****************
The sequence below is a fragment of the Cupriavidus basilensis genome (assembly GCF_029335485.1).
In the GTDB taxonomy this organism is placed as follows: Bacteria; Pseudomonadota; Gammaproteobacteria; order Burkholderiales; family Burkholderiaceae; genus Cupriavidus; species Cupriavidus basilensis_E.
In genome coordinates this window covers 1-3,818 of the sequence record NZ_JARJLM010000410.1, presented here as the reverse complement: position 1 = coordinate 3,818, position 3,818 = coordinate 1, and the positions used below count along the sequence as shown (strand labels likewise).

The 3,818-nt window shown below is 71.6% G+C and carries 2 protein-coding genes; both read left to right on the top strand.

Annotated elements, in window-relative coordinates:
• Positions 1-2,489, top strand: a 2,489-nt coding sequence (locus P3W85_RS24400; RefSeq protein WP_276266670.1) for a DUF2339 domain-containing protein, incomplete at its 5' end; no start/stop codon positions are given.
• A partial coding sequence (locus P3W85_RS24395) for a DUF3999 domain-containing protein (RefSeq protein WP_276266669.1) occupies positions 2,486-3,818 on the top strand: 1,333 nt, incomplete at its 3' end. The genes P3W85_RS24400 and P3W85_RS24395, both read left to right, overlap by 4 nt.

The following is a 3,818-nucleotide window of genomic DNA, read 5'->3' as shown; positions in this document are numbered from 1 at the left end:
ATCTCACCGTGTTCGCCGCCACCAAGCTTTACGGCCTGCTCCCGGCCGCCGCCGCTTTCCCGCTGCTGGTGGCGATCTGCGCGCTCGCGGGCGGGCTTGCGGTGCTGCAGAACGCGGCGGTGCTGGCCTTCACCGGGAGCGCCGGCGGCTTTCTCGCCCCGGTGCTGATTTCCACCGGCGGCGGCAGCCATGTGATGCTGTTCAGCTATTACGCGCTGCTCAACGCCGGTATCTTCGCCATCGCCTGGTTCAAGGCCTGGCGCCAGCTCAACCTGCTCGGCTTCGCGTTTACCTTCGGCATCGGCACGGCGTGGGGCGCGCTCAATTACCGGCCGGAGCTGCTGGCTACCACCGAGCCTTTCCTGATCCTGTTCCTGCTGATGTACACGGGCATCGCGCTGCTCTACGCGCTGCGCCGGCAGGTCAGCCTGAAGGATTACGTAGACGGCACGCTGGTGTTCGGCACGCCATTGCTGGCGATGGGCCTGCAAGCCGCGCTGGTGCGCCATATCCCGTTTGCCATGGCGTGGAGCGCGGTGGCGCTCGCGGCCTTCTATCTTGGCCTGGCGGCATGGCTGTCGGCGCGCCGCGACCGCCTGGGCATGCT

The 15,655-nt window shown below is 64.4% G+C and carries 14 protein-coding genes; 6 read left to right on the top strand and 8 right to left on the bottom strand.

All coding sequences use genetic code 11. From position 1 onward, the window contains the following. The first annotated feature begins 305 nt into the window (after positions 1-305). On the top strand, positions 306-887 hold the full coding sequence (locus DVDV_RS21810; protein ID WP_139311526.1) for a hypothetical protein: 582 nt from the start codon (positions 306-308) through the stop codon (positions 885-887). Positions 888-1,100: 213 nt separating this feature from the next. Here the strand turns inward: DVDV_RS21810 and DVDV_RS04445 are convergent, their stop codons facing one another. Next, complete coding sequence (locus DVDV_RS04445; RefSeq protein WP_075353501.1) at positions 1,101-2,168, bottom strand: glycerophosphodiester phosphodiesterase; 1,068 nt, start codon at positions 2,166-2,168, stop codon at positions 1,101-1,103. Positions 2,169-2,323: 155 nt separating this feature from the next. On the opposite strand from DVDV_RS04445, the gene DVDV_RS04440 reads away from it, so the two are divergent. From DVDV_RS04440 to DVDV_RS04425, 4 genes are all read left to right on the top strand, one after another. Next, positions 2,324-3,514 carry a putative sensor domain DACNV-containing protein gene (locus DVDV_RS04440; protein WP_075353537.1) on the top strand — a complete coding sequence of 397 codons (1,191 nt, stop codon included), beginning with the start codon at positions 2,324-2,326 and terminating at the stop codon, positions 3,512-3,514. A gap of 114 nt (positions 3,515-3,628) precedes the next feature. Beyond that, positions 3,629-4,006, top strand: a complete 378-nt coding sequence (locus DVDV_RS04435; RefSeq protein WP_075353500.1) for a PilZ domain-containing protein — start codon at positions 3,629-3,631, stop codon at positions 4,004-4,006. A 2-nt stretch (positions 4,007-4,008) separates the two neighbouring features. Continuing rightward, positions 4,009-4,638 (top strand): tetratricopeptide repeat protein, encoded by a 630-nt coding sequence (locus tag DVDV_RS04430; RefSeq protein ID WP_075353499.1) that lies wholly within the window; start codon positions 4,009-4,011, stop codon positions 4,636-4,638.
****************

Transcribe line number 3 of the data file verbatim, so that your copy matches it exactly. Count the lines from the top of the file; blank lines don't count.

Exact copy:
In genome coordinates this window covers 1-3,818 of the sequence record NZ_JARJLM010000410.1, presented here as the reverse complement: position 1 = coordinate 3,818, position 3,818 = coordinate 1, and the positions used below count along the sequence as shown (strand labels likewise).